The Significance of the Brain and Conscious Experience in Human Life
I have chosen to write on this topic of chapter one because it discusses the study of all of the physiological, evolutionary, and developmental mechanisms of behavior and experience. Much of biological psychology is concentrated and focused on studying the brain functions that a person will have to encounter when having to deal with the “machinery of the body” (p. 3). An example of the body’s machinery are all of the chemical reactions of the body that allow “hormones to influence brain activity and the routes by which the brain activity ultimately control the contractions of muscles” (p. 3). Also, I think it is important to understand the meaning of consciousness, which is defined, by Wikepedia, as a state of the nervous systems of humans and other animals that defies definition, by which may involve thoughts, sensations, perceptions, moods, emotions, dreams, and an awareness of self, however, consciousness is not necessarily all of these.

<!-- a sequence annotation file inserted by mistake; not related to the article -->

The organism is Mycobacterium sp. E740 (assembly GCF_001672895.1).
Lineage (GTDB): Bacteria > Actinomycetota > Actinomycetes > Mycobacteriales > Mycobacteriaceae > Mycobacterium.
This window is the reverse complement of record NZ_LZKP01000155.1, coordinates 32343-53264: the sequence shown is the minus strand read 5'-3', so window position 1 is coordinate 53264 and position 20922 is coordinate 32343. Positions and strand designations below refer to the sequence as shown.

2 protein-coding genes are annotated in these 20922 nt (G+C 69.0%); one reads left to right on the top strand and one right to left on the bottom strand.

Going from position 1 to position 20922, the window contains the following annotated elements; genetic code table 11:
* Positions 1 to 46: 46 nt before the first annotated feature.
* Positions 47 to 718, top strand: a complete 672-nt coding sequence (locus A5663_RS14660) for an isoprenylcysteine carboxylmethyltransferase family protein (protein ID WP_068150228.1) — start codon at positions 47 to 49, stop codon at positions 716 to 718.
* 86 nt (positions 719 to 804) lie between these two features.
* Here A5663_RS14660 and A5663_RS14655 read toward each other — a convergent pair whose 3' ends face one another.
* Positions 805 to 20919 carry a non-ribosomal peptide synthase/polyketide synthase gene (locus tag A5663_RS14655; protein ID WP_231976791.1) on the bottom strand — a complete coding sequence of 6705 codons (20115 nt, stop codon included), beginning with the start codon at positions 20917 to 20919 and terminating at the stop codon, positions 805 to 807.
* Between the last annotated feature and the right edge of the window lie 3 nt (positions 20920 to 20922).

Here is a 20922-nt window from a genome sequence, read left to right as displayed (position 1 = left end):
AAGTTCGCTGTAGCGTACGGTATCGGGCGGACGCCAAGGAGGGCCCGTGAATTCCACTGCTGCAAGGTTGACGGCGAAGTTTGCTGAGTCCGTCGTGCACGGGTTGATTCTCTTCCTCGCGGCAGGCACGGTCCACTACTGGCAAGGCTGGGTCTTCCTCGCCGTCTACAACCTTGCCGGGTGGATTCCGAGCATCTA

I believe it to be a topic of great importance and much misunderstanding, as well as the center of many arguments amongst philosophers, scientists, doctors, psychologists, neuroscientists, and so on. Furthermore, I believe that this phenomenon of the conscious experience is essential to human life and our human experience.
The mind-body, or mind-brain, problem has been addressed by many philosophers. The question which this problem has always posed has been what the relationship between the mind and the brain really is. The belief that the mind and the body are two different kinds of substances that exist independently, but that somehow interact is the most widespread view known as dualism. Although this idea of dualism is the most
widespread view, almost all of the philosophers and neuroscientists reject the view of dualism (p. 5). The law of conservation of matter and energy in physics states that “the only way to accelerate...